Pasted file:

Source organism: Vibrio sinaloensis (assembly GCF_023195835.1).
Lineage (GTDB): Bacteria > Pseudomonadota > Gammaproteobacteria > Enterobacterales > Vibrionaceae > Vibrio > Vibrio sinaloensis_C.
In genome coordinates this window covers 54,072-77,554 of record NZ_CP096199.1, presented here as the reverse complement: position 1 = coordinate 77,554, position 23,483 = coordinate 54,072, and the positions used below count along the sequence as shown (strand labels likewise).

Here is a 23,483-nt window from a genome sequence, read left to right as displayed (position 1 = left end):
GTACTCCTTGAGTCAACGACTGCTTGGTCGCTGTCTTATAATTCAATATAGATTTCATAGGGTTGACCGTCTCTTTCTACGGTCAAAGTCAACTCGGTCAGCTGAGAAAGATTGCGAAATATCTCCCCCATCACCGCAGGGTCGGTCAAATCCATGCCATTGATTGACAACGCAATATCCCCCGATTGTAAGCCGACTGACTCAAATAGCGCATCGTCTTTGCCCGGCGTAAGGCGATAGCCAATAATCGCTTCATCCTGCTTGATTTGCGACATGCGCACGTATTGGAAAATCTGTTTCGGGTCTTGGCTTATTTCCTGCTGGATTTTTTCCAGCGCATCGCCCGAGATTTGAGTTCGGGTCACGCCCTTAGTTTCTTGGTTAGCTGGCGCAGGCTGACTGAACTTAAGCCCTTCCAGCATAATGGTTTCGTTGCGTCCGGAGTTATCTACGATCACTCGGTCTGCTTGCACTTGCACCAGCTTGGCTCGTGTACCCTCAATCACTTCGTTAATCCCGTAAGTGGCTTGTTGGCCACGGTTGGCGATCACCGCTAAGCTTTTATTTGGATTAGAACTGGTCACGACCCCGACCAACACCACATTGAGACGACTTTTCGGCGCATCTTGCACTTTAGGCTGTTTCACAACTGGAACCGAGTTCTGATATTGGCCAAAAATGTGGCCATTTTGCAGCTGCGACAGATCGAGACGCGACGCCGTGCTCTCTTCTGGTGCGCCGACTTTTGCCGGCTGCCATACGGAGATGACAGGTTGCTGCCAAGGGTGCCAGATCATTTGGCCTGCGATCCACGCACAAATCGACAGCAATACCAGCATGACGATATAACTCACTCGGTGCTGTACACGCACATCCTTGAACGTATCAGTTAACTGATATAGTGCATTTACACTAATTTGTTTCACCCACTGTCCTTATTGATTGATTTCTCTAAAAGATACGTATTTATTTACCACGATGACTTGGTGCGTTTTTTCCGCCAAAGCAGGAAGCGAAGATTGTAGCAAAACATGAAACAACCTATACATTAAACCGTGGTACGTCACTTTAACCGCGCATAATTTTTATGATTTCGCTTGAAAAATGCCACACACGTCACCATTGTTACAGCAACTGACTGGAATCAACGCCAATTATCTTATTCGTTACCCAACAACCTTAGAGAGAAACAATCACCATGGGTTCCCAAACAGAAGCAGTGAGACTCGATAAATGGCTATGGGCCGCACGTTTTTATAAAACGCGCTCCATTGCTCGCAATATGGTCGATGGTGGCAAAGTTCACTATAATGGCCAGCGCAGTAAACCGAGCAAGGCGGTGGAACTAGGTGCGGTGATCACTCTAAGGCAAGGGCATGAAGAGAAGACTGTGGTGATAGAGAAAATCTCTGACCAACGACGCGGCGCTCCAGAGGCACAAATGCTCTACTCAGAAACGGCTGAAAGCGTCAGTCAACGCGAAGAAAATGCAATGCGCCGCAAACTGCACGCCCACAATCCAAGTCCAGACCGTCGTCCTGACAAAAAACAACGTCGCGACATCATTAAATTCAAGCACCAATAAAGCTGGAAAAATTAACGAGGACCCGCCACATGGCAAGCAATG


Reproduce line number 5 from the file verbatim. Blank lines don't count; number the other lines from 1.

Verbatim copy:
GTACTCCTTGAGTCAACGACTGCTTGGTCGCTGTCTTATAATTCAATATAGATTTCATAGGGTTGACCGTCTCTTTCTACGGTCAAAGTCAACTCGGTCAGCTGAGAAAGATTGCGAAATATCTCCCCCATCACCGCAGGGTCGGTCAAATCCATGCCATTGATTGACAACGCAATATCCCCCGATTGTAAGCCGACTGACTCAAATAGCGCATCGTCTTTGCCCGGCGTAAGGCGATAGCCAATAATCGCTTCATCCTGCTTGATTTGCGACATGCGCACGTATTGGAAAATCTGTTTCGGGTCTTGGCTTATTTCCTGCTGGATTTTTTCCAGCGCATCGCCCGAGATTTGAGTTCGGGTCACGCCCTTAGTTTCTTGGTTAGCTGGCGCAGGCTGACTGAACTTAAGCCCTTCCAGCATAATGGTTTCGTTGCGTCCGGAGTTATCTACGATCACTCGGTCTGCTTGCACTTGCACCAGCTTGGCTCGTGTACCCTCAATCACTTCGTTAATCCCGTAAGTGGCTTGTTGGCCACGGTTGGCGATCACCGCTAAGCTTTTATTTGGATTAGAACTGGTCACGACCCCGACCAACACCACATTGAGACGACTTTTCGGCGCATCTTGCACTTTAGGCTGTTTCACAACTGGAACCGAGTTCTGATATTGGCCAAAAATGTGGCCATTTTGCAGCTGCGACAGATCGAGACGCGACGCCGTGCTCTCTTCTGGTGCGCCGACTTTTGCCGGCTGCCATACGGAGATGACAGGTTGCTGCCAAGGGTGCCAGATCATTTGGCCTGCGATCCACGCACAAATCGACAGCAATACCAGCATGACGATATAACTCACTCGGTGCTGTACACGCACATCCTTGAACGTATCAGTTAACTGATATAGTGCATTTACACTAATTTGTTTCACCCACTGTCCTTATTGATTGATTTCTCTAAAAGATACGTATTTATTTACCACGATGACTTGGTGCGTTTTTTCCGCCAAAGCAGGAAGCGAAGATTGTAGCAAAACATGAAACAACCTATACATTAAACCGTGGTACGTCACTTTAACCGCGCATAATTTTTATGATTTCGCTTGAAAAATGCCACACACGTCACCATTGTTACAGCAACTGACTGGAATCAACGCCAATTATCTTATTCGTTACCCAACAACCTTAGAGAGAAACAATCACCATGGGTTCCCAAACAGAAGCAGTGAGACTCGATAAATGGCTATGGGCCGCACGTTTTTATAAAACGCGCTCCATTGCTCGCAATATGGTCGATGGTGGCAAAGTTCACTATAATGGCCAGCGCAGTAAACCGAGCAAGGCGGTGGAACTAGGTGCGGTGATCACTCTAAGGCAAGGGCATGAAGAGAAGACTGTGGTGATAGAGAAAATCTCTGACCAACGACGCGGCGCTCCAGAGGCACAAATGCTCTACTCAGAAACGGCTGAAAGCGTCAGTCAACGCGAAGAAAATGCAATGCGCCGCAAACTGCACGCCCACAATCCAAGTCCAGACCGTCGTCCTGACAAAAAACAACGTCGCGACATCATTAAATTCAAGCACCAATAAAGCTGGAAAAATTAACGAGGACCCGCCACATGGCAAGCAATG